Import into unreal as a TGA - 24bit and here’s a cool morph material:

I hope this helps illustrate a bit of what an SDF is, and also their uses in the 2D texture space. I’m sure I’ll eventually talk about SDFs that are math generated and get more into crazy animations you can make with an SDF such as this drip which was ALL generated using SDFs -- no textures -- and just some math. 

BUT that will have to be for next time :D 


From the twitter sphere we have an update that SDFs are technically the internal distance is negative so - 1 - 1 Which is a bit more prevlant in the Math SDF generation and I’m not really used to using textures but here’s getting it negative: 

An accurate SDF mapped 0-1 not through photoshop textures would look like this

Then you can remap the range to be -1 and 1 and you would see something like this. Which is accurate it’s got anything between 0 - 1 black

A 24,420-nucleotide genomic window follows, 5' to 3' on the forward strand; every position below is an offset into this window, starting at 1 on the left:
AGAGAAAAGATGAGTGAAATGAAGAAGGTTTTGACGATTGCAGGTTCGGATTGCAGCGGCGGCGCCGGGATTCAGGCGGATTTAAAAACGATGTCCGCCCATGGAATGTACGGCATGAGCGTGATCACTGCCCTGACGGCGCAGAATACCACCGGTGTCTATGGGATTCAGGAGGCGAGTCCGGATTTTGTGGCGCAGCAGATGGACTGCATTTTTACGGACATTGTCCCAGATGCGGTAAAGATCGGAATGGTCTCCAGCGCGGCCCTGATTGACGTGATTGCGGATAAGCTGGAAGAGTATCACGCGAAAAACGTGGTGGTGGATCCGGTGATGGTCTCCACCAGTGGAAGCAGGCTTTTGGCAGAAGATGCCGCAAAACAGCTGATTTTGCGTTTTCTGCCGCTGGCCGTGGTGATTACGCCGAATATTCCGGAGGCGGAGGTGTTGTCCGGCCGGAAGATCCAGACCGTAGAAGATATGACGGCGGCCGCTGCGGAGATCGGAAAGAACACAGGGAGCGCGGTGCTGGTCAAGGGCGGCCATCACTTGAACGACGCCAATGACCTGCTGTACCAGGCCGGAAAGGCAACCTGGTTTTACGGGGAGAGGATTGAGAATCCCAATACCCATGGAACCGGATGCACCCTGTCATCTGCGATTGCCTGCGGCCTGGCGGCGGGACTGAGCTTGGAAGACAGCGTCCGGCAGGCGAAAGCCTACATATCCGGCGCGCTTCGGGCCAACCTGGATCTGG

But that’s kinda difficult to see in the -1 to 1 values what your SDF is doing in the negative values but they are there.

To change your texture you can run it through a constant bias scale in the material to include the negative values to re-map 0-1 to -1 - 1:

Here’s a handy calculator of the constant bias scale in action:

So to change any values from 0 - 1 to a new range of -1 to 1 you add -.5 and multiply by 2. You can play with this constant bias scale graph here